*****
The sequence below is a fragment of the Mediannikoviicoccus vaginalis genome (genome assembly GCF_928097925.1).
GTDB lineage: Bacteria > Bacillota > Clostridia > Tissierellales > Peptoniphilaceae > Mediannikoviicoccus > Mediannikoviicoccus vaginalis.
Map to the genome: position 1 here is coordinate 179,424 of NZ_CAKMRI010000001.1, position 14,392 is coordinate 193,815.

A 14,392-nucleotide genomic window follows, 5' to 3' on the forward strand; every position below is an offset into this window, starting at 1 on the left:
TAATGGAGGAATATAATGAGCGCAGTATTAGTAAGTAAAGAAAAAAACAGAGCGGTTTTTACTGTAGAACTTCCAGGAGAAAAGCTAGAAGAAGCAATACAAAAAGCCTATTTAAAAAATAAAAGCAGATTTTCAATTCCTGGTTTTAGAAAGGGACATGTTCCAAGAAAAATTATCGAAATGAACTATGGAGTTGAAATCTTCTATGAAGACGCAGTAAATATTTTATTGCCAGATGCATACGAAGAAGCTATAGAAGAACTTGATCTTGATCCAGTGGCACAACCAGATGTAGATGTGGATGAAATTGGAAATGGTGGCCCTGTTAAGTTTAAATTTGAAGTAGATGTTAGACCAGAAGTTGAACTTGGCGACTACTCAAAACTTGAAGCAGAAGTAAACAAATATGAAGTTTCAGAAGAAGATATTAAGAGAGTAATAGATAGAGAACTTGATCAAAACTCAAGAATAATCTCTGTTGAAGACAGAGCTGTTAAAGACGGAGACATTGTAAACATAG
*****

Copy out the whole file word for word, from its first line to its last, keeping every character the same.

The sequence below is a fragment of the Mediannikoviicoccus vaginalis genome (genome assembly GCF_928097925.1).
GTDB lineage: Bacteria > Bacillota > Clostridia > Tissierellales > Peptoniphilaceae > Mediannikoviicoccus > Mediannikoviicoccus vaginalis.
Map to the genome: position 1 here is coordinate 179,424 of NZ_CAKMRI010000001.1, position 14,392 is coordinate 193,815.

A 14,392-nucleotide genomic window follows, 5' to 3' on the forward strand; every position below is an offset into this window, starting at 1 on the left:
TAATGGAGGAATATAATGAGCGCAGTATTAGTAAGTAAAGAAAAAAACAGAGCGGTTTTTACTGTAGAACTTCCAGGAGAAAAGCTAGAAGAAGCAATACAAAAAGCCTATTTAAAAAATAAAAGCAGATTTTCAATTCCTGGTTTTAGAAAGGGACATGTTCCAAGAAAAATTATCGAAATGAACTATGGAGTTGAAATCTTCTATGAAGACGCAGTAAATATTTTATTGCCAGATGCATACGAAGAAGCTATAGAAGAACTTGATCTTGATCCAGTGGCACAACCAGATGTAGATGTGGATGAAATTGGAAATGGTGGCCCTGTTAAGTTTAAATTTGAAGTAGATGTTAGACCAGAAGTTGAACTTGGCGACTACTCAAAACTTGAAGCAGAAGTAAACAAATATGAAGTTTCAGAAGAAGATATTAAGAGAGTAATAGATAGAGAACTTGATCAAAACTCAAGAATAATCTCTGTTGAAGACAGAGCTGTTAAAGACGGAGACATTGTAAACATAG